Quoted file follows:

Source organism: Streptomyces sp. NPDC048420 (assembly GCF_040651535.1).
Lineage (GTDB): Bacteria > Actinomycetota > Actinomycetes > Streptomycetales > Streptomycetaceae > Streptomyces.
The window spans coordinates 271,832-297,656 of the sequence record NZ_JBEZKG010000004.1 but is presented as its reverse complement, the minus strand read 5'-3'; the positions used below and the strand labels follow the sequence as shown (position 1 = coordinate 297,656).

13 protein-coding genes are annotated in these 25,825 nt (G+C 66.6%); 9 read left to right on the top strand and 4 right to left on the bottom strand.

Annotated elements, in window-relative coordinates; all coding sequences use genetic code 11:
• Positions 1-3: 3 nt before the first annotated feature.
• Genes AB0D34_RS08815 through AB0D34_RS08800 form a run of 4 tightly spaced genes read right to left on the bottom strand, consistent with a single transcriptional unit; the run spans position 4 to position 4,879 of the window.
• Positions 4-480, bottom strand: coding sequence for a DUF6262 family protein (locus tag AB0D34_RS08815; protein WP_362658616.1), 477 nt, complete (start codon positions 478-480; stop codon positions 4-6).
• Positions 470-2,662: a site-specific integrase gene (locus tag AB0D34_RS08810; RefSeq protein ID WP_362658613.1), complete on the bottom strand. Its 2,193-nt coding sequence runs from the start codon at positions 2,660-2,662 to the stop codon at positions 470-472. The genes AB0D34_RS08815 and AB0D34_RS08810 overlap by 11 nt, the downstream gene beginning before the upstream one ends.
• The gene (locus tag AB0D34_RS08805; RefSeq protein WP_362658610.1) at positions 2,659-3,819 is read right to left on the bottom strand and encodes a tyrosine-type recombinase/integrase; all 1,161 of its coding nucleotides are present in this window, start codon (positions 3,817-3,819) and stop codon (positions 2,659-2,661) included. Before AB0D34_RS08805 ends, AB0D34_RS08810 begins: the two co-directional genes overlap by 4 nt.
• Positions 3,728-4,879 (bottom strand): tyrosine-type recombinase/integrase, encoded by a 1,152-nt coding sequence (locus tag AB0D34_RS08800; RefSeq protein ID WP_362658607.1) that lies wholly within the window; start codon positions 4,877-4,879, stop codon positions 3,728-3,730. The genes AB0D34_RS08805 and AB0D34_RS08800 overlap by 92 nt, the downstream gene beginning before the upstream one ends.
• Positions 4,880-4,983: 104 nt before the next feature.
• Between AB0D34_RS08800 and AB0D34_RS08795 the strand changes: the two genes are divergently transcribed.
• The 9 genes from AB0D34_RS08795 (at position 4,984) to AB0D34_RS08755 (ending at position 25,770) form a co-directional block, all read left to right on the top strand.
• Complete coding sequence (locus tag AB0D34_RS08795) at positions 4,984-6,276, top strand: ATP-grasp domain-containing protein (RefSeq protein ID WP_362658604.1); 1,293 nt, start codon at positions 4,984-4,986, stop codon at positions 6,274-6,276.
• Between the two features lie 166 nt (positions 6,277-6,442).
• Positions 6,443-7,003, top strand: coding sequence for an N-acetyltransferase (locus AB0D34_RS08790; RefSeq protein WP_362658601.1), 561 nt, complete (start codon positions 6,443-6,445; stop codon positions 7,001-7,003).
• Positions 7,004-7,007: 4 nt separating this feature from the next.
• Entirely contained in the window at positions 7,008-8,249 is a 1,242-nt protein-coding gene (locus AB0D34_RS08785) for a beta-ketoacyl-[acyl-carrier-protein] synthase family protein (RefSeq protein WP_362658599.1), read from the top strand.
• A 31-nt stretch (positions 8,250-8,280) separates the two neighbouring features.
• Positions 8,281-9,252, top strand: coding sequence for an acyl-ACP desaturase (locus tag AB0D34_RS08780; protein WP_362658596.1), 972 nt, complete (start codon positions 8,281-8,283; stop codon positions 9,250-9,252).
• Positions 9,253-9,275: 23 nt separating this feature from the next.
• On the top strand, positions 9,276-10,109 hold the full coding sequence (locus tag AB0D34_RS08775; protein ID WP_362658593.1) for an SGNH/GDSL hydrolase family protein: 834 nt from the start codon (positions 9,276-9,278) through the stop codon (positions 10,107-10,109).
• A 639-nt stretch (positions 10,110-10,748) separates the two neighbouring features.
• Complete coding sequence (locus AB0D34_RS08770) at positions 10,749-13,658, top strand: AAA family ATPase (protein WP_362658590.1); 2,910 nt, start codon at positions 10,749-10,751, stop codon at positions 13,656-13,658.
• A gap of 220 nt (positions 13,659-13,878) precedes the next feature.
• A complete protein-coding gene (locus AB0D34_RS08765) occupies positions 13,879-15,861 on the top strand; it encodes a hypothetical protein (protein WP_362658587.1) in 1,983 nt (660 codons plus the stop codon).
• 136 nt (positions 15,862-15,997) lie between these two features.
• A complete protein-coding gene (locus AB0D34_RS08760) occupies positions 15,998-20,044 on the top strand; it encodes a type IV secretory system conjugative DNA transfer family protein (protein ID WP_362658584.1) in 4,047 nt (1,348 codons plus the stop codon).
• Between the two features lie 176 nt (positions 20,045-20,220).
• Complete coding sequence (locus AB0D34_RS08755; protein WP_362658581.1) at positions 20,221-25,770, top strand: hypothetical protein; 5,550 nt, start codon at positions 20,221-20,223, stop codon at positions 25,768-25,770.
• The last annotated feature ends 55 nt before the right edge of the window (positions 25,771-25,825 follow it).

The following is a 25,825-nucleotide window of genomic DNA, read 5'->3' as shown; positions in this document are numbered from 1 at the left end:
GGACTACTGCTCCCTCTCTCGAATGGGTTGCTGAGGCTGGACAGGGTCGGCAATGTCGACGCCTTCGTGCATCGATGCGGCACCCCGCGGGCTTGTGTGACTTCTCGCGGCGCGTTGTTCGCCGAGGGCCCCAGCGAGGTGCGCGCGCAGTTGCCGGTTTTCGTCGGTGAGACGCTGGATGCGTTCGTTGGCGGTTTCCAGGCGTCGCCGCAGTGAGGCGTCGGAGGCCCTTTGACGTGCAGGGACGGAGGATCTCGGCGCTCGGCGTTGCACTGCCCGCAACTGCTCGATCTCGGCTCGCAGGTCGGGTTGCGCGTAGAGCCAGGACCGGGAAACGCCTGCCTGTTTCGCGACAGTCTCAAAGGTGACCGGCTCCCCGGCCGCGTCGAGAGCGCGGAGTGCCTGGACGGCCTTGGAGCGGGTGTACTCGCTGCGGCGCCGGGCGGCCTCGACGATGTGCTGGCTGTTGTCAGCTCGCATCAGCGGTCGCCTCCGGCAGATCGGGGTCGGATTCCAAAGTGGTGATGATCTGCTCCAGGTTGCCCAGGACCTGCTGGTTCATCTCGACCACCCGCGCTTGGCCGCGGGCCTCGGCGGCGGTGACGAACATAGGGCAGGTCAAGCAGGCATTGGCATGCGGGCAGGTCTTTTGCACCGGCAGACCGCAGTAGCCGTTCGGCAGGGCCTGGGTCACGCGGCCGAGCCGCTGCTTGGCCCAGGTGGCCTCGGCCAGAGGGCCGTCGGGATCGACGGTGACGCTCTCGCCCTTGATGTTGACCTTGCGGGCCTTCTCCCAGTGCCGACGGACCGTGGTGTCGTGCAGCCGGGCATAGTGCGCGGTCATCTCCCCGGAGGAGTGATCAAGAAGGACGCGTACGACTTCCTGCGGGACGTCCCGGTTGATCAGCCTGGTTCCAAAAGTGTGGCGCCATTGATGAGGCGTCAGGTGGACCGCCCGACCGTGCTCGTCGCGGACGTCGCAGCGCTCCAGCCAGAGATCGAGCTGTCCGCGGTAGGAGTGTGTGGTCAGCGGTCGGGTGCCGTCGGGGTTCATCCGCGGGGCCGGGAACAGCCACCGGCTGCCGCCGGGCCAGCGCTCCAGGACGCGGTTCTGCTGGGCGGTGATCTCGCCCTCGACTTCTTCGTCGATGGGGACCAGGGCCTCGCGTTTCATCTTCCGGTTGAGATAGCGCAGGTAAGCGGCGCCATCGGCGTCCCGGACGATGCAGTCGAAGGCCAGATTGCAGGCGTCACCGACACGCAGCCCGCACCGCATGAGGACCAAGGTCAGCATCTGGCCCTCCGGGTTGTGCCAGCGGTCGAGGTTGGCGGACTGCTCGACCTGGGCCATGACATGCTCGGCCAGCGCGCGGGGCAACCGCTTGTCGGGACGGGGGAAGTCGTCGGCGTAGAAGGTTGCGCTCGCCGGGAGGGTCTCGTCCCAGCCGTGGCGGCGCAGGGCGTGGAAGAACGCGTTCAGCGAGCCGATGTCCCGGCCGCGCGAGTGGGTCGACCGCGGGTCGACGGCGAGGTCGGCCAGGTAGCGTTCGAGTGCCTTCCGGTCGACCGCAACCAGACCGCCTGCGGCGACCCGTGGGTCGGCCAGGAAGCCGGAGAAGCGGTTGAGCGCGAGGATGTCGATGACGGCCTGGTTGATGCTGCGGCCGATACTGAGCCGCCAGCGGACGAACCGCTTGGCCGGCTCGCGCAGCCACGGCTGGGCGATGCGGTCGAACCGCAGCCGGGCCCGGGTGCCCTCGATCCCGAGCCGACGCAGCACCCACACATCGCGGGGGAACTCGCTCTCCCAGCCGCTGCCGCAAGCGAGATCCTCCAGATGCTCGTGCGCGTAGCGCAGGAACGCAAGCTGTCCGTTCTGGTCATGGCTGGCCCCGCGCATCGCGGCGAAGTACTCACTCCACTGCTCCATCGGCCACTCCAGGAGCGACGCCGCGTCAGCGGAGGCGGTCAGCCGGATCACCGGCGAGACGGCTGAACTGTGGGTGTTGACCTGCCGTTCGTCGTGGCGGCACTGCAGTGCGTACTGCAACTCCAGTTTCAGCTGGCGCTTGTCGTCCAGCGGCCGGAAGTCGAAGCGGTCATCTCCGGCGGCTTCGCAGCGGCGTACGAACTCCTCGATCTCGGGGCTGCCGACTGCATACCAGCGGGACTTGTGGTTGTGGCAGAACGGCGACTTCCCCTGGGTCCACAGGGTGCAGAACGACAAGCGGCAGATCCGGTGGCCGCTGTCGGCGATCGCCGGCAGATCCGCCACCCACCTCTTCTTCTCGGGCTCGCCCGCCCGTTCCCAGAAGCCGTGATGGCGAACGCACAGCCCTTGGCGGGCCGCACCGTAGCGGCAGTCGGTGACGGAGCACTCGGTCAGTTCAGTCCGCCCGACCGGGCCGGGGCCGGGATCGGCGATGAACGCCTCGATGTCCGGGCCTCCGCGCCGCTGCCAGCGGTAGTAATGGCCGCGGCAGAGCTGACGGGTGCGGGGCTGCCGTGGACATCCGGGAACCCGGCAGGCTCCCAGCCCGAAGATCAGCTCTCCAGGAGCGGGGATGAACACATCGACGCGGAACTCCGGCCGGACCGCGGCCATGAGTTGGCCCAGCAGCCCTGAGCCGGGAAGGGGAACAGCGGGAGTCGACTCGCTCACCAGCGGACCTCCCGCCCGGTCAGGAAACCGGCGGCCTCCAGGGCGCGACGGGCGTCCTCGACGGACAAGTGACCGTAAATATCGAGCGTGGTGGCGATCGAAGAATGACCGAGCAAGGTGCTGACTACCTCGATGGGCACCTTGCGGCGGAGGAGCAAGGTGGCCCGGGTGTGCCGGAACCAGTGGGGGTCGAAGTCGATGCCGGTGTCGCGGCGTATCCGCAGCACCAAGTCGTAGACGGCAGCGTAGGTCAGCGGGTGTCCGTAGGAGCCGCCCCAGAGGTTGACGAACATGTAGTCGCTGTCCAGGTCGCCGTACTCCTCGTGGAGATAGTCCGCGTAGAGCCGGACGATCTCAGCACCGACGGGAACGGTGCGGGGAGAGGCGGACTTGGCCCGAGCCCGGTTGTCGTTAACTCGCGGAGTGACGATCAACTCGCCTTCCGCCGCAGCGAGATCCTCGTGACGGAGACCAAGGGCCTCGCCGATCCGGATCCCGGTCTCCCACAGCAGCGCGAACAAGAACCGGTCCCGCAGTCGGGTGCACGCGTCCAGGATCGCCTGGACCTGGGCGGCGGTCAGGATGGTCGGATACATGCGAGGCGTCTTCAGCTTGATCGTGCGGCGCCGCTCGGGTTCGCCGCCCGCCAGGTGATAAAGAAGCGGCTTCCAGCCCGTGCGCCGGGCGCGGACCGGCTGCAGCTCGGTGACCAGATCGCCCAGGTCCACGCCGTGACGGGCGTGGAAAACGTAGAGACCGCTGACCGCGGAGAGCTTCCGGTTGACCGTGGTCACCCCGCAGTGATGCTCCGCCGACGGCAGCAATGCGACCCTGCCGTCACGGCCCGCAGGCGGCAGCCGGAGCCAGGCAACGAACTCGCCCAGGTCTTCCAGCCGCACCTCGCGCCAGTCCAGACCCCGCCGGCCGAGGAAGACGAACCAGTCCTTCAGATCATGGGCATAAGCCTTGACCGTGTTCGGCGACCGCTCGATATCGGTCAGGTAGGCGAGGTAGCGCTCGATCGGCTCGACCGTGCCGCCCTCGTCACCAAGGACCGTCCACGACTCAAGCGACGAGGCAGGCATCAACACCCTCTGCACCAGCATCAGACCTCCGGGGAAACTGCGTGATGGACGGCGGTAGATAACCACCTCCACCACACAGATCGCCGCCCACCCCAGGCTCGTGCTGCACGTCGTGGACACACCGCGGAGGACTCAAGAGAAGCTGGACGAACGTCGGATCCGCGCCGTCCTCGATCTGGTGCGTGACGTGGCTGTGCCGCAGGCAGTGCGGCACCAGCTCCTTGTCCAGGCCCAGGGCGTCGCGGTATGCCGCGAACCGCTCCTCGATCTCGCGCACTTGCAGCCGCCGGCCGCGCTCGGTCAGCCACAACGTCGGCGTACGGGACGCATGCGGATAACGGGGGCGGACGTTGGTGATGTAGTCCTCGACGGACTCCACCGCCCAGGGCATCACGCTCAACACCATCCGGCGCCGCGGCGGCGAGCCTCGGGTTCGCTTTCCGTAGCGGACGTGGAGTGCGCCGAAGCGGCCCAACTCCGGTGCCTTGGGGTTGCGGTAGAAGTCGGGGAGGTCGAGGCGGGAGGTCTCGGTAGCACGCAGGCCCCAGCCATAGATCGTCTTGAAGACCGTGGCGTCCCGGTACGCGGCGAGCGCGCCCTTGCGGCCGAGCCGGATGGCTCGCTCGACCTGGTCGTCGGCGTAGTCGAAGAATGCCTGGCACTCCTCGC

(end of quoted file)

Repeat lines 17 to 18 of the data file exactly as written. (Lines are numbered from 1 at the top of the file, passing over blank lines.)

• Positions 6,443-7,003, top strand: coding sequence for an N-acetyltransferase (locus AB0D34_RS08790; RefSeq protein WP_362658601.1), 561 nt, complete (start codon positions 6,443-6,445; stop codon positions 7,001-7,003).
• Positions 7,004-7,007: 4 nt separating this feature from the next.